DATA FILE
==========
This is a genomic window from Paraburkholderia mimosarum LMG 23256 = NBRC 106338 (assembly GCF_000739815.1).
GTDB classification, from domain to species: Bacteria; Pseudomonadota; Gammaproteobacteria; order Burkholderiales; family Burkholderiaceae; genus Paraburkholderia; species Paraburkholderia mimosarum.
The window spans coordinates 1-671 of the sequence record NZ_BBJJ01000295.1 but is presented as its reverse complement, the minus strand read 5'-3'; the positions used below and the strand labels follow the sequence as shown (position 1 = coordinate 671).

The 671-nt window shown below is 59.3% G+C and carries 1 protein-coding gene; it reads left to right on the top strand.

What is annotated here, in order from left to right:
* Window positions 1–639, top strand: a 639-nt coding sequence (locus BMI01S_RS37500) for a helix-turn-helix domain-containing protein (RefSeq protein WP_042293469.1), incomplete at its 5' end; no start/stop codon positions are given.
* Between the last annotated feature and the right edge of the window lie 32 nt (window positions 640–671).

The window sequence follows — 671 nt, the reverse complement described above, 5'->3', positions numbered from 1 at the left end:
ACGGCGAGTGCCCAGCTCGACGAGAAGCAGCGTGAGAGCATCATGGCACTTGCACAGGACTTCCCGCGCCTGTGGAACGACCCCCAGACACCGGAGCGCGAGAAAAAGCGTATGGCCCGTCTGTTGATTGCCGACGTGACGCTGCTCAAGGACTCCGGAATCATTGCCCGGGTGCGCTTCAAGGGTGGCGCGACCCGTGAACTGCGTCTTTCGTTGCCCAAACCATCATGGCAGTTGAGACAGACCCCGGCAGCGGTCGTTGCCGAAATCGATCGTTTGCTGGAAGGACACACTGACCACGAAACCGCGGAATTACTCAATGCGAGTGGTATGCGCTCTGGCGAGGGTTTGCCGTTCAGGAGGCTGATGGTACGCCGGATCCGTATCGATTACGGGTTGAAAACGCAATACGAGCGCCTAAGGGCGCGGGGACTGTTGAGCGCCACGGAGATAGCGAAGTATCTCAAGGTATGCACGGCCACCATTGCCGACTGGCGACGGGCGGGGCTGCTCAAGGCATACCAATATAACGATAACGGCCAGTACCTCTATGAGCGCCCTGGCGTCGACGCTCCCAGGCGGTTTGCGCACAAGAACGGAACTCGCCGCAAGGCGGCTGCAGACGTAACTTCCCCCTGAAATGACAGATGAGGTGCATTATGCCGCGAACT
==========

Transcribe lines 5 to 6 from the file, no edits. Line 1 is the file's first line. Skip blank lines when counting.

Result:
What is annotated here, in order from left to right:
* Window positions 1–639, top strand: a 639-nt coding sequence (locus BMI01S_RS37500) for a helix-turn-helix domain-containing protein (RefSeq protein WP_042293469.1), incomplete at its 5' end; no start/stop codon positions are given.